- Direct demand-adjusted pricing. Uber’s entirely-up-front “surge pricing”, for example. Again, speaks to the time/money tradeoff; someone who needs a lower price might be prepared to wait for half-an-hour to see if surge pricing goes away.
- Artificial hobbling. You all buy the same product, making manufacturing easy, but some features are turned off on the lower product range. Tesla cars work like this; you can buy a cheaper version, which has a lower distance range; but, the hardware is the same as the premium product, the distance is just limited by a software switch in the cheaper version.
- Things that seem more different. The same object sold with changes to the branding. Surplus stock sold to a poundshop on the condition that they repackage it. Cheap train tickets sold through a different brand, but when you show up you are on the same train in the same seats as people who paid a lot more.
- Superficial benefits. Exploiting that some people will pay for “the best” regardless. First-class train travel is probably a decent example here; a slightly more comfortable seat and free tea/coffee, but sometimes at a price premium which seems irrationally larger.
I would make an educated guess that cracking adaptive pricing will be one of the big innovations in business in this century. It is increasingly used, but there is still a huge amount of finesse to do here. Already, supermarkets are experimenting with systems such as electronic price displays, allowing dynamic adjusting of price during the day, either by broad demographic shifts, or by minute-by-minute demand. And there are already critiques: the transport company that (algorithmically) increases its prices following a natural disaster, the company that (algorithmically) sells the music of a recently-dead star at a premium.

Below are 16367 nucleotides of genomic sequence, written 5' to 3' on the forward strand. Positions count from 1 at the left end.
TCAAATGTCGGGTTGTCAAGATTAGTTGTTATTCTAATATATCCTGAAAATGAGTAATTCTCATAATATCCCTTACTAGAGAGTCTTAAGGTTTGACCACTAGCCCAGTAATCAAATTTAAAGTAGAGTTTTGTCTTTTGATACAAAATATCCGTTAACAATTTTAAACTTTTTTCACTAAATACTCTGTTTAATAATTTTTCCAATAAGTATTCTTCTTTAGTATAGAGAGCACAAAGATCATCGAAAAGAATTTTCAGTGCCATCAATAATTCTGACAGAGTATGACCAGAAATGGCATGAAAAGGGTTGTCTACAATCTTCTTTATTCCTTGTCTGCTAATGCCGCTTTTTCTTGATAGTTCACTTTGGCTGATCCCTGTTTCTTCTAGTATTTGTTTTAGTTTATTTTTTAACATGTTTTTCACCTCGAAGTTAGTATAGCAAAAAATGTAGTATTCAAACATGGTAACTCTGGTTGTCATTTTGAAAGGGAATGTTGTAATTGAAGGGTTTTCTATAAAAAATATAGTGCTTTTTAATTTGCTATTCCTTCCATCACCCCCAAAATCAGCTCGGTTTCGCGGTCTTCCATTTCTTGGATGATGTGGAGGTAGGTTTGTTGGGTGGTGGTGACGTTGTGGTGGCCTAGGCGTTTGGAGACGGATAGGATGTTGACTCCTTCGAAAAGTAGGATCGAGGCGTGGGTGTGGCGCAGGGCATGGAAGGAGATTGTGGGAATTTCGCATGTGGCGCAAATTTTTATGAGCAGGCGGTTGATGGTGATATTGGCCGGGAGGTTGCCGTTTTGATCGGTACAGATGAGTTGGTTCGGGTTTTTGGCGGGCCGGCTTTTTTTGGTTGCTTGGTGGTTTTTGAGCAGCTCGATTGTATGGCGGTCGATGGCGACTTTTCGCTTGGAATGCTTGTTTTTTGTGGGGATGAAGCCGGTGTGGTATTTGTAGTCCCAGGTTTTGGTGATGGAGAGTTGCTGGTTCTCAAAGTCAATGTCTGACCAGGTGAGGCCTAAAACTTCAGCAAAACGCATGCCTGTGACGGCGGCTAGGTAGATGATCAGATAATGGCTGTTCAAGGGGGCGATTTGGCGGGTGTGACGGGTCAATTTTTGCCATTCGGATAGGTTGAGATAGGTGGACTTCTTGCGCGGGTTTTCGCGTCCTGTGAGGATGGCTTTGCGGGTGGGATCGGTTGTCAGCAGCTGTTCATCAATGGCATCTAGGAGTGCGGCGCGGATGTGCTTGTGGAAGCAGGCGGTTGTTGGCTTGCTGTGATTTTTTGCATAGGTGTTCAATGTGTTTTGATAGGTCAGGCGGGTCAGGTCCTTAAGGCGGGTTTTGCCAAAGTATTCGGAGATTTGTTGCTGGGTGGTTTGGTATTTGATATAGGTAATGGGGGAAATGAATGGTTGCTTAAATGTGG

Interestingly, there is a weird potential consequence to all of this. Will this mean that differences in income become less pronounced? If I had an ideal adaptive pricing system, where, say, I charged people not a price, but a proportion of their income, for my product, then that would have the outcome that people would de facto have the same income. Clearly, the systems above are not at that level yet; but, each adaptive pricing innovation brings us closer to that.
A long time ago, as a wet-behind-the-ears English person coming to Scotland for the first time, I was intrigued/surprised/amused to see a copy of The New Testament in Scots in a bookshop (the old James Thin on South Bridge, now a branch of Blackwells).
I was vaguely aware that there was a Gaelic language, which not many people used, and had a basic knowledge that there was a Scots accent and vocabulary, albeit largely gleaned from watching Russ Abbot’s “see u Jimmy” character on TV:
…but the idea of treating this as a language was alien to me. I’ve developed by knowledge of this world over the years, and can appreciate the literary qualities of it, particularly through the thoughtful work by Hugh MacDiarmid. But, what explains my initial sense that this sort of thing is a bit ludicrous, a little trying-too-hard:
…a little too close to the clearly humorous (though perhaps not evangelically purposeless) Ee by Gum, Lord!: The Gospels in Broad Yorkshire.